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Wed May 13, 2015, 10:13 AM

The Atlantic's article on the O'Malley campaign (From Dec 2014)

Martin O’Malley ought to be a Democrat’s dream candidate. In two terms as the governor of Maryland, he’s ushered in a sweeping liberal agenda that includes gay marriage, gun control, an end to the death penalty, and in-state college tuition for undocumented immigrants. He’s trim and handsome; he plays in an Irish rock band; he even served as the basis for a character on The Wire (sort of—more on that in a minute). He shows great zeal for improving things both large and small: during a recent visit to the Light House, a homelessness-prevention center in Annapolis that provides job training and other assistance, he said that he had, as governor, taken the state’s traditional Day to Serve and made it 17 days long. “I really enjoy progress, and making progress, and my joy comes from understanding that it happens one life at a time,” he told me, reflecting on the center’s work.


O’Malley refuses to pout about his negligible public image. “My process doesn’t involve polling; it involves listening,” he told me sunnily, leaning back in his chair. We had moved to one of the Light House’s back rooms, which smelled faintly of disinfectant. I wondered aloud whether it might heighten O’Malley’s profile if he were to pick fights from time to time, particularly with Clinton, whose every sneeze launches a thousand cable-news segments. But O’Malley claimed he did not resent Clinton’s prominence: “She’s an iconic figure, and someone who has so many accomplishments in public service, that it doesn’t surprise me at all.” Asked whether he had something to offer that Clinton did not, O’Malley said, “I do.” I pressed him as to what that might be. Finally, after praising Clinton and Biden, he said, “The thing I believe presents something of value to my country, especially in these times, is my experience as an executive, and as somebody that was able to bring people together in order to get things done.”

In his travels around the country, O’Malley said, he had discovered that people were looking for a new kind of leadership. It was this realization that convinced him that the polls don’t matter. “History’s full of all sorts of instances where candidates at various levels, whether mayor or governor or president, have begun a race at 1 or 2 percent,” he said. He wasn’t wrong: both Jimmy Carter and Bill Clinton were considered long shots before beginning their primary campaigns, and Barack Obama trailed in early primary polling. O’Malley emphasized that he had himself gone from single digits to victory when he ran for mayor of Baltimore in 1999. Underdogs have historically succeeded, O’Malley said, when “they knew what they were about, they knew what they had to offer, and they offered it at a time when the people most needed that way of leadership.”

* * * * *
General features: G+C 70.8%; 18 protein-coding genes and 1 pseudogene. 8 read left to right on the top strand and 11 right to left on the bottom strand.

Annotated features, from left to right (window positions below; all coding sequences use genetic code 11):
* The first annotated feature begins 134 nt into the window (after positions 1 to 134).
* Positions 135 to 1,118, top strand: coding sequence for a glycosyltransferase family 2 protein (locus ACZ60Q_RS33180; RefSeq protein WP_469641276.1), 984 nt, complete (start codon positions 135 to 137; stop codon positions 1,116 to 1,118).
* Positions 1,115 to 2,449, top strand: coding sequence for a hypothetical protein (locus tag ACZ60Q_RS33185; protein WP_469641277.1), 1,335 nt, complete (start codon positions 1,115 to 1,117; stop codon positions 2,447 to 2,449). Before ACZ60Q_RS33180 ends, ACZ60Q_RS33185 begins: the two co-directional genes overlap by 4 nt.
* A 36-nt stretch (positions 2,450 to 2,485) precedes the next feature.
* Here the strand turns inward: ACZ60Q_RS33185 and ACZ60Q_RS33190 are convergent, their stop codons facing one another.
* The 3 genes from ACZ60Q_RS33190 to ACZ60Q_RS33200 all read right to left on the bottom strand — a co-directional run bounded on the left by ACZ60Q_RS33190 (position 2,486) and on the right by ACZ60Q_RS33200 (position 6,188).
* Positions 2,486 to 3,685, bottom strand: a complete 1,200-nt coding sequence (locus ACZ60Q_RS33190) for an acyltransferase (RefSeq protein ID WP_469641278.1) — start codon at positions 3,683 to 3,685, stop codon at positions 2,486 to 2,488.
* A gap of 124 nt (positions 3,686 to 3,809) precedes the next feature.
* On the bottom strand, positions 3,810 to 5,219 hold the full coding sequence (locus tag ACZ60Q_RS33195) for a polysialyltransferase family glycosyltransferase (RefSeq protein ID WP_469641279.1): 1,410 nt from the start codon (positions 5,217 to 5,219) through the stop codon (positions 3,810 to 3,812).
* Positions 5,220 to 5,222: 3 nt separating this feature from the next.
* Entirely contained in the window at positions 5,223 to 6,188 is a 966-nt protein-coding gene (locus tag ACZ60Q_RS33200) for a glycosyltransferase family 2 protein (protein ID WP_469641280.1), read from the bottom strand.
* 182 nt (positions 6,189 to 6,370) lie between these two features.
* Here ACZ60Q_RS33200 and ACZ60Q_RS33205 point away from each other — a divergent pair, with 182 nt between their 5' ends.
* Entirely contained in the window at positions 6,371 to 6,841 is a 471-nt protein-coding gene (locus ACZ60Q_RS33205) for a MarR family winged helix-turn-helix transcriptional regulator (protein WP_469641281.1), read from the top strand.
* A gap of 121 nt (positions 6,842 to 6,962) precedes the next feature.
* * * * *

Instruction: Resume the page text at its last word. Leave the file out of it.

and the conclusion

Under O’Malley, Maryland was ranked first nationwide in public-school achievement by Education Week for five years in a row and twice designated the top state for innovation and entrepreneurship by the U.S. Chamber of Commerce. I couldn’t help but think that, given these achievements, it must be a little galling to be treated as such an afterthought in the presidential race. Wasn’t a successful two-term governor of a populous state due more respect? O’Malley was having none of it. “People in our country can become very famous overnight,” he pointed out. Besides, he went on, laughing: “Why would anyone go into politics for respect? You don’t go into politics for respect. You go into politics to get something done.”

Whole article by Molly Ball here:

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Reply The Atlantic's article on the O'Malley campaign (From Dec 2014) (Original post)
FSogol May 2015 OP
elleng May 2015 #1

Response to FSogol (Original post)

Wed May 13, 2015, 10:31 AM

1. Thanks, FSogol.

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